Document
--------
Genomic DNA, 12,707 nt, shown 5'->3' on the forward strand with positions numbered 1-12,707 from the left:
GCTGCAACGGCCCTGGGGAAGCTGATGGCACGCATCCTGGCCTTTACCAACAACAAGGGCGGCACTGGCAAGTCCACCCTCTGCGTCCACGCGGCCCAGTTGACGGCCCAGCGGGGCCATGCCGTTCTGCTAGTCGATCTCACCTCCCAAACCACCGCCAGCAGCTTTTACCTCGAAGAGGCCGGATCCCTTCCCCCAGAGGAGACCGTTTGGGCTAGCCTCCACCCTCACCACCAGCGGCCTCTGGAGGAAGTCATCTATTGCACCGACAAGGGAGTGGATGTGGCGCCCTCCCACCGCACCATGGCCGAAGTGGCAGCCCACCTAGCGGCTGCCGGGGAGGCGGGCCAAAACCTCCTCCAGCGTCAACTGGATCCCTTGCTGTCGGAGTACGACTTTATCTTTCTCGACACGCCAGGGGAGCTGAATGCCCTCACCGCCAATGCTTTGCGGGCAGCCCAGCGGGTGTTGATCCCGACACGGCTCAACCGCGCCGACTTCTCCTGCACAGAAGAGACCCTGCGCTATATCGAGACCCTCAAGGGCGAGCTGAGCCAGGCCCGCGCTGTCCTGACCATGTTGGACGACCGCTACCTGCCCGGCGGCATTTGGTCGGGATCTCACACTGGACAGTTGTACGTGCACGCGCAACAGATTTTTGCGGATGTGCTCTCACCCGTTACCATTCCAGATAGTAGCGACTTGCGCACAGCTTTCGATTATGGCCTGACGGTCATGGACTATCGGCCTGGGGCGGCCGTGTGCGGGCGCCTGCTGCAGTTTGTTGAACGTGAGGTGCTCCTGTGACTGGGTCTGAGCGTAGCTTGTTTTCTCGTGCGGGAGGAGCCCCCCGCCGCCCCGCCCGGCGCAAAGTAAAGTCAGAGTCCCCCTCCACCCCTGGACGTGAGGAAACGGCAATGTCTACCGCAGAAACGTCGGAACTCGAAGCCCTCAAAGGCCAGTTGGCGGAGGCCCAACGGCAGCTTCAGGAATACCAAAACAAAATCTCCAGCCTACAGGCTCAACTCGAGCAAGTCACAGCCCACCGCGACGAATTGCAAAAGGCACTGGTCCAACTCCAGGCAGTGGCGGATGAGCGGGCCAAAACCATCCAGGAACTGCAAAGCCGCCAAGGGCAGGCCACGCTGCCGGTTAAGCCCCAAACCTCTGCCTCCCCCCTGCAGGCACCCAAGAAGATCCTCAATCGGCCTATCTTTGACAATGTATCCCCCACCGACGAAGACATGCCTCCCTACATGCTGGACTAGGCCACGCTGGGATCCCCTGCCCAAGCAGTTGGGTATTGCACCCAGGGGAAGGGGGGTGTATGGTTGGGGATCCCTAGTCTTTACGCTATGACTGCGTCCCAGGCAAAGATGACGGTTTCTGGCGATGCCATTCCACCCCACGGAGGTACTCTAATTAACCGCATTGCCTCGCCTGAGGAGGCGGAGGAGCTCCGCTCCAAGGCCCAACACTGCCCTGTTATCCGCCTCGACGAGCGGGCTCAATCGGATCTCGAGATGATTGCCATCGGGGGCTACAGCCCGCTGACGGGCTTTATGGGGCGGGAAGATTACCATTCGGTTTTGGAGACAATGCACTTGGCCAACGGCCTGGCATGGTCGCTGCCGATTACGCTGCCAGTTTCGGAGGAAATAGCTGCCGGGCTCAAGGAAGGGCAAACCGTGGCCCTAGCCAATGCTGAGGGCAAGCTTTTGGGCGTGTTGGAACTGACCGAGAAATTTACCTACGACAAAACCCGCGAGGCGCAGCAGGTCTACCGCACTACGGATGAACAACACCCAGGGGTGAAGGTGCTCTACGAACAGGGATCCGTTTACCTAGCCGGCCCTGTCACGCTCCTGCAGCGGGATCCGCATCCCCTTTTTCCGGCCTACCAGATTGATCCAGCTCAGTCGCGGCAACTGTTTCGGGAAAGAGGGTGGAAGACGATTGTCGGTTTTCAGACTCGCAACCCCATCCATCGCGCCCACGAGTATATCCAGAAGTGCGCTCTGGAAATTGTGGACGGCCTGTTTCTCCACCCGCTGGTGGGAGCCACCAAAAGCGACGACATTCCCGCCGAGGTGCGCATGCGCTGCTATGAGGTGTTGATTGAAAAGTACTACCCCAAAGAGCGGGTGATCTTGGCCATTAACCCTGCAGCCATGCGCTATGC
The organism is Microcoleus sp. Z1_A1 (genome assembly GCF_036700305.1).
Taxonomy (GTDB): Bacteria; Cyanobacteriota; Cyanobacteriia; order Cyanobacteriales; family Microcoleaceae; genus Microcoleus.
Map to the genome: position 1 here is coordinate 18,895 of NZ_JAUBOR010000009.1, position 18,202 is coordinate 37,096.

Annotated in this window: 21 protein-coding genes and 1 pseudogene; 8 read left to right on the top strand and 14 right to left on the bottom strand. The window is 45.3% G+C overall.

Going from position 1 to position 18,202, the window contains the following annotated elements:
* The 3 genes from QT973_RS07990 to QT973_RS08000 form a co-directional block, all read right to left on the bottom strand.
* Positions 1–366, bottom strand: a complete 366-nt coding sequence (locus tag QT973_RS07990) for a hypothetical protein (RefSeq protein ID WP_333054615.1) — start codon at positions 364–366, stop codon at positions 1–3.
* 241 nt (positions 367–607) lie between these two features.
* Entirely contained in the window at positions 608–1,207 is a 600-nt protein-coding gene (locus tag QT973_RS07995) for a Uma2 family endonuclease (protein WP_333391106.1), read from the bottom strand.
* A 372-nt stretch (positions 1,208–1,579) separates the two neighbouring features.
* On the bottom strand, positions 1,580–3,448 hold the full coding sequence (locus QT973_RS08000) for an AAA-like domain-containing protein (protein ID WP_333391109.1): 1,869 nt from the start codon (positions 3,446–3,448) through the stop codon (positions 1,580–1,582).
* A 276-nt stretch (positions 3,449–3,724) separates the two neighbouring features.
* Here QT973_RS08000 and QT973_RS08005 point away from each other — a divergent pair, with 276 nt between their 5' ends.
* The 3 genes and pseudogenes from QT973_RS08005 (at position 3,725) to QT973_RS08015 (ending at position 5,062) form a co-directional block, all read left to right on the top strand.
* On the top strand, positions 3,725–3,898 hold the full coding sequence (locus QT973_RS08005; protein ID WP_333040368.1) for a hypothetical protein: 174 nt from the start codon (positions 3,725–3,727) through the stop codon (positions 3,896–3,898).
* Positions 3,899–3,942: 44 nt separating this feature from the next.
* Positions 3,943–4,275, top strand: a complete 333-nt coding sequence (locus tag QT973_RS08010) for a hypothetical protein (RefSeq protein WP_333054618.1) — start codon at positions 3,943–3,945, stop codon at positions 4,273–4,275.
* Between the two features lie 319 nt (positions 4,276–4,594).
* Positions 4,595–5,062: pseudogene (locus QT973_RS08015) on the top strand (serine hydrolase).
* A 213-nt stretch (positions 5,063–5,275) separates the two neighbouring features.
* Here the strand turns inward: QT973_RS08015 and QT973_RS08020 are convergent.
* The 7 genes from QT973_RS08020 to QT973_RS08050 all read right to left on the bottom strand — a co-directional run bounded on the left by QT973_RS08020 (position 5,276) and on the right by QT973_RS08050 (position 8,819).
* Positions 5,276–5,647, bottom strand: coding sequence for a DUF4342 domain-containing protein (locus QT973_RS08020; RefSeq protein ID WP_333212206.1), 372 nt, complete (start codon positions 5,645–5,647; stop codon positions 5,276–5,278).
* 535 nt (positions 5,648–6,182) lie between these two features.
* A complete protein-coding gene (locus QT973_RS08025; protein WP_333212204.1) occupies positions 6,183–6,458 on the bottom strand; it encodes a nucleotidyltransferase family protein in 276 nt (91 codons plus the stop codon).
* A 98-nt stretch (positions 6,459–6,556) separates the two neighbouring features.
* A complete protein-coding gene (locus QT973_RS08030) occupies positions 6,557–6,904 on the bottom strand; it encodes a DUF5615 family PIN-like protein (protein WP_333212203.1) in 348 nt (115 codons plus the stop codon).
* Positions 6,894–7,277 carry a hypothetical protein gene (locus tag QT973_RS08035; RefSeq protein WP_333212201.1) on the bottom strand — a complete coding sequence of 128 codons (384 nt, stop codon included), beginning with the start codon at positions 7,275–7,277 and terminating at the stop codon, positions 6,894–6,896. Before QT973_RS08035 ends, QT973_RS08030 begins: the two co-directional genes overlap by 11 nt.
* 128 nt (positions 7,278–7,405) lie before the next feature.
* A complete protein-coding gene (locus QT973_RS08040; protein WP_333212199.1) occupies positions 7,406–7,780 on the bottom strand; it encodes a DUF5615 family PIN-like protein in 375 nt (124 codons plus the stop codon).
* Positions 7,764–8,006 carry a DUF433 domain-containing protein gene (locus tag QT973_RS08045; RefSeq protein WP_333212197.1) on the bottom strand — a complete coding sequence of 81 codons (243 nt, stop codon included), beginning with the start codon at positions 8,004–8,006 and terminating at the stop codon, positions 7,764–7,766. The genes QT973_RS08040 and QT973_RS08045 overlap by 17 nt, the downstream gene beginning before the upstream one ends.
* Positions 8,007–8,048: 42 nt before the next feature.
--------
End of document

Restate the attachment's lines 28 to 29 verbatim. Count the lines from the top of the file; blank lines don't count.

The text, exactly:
* A 98-nt stretch (positions 6,459–6,556) separates the two neighbouring features.
* A complete protein-coding gene (locus QT973_RS08030) occupies positions 6,557–6,904 on the bottom strand; it encodes a DUF5615 family PIN-like protein (protein WP_333212203.1) in 348 nt (115 codons plus the stop codon).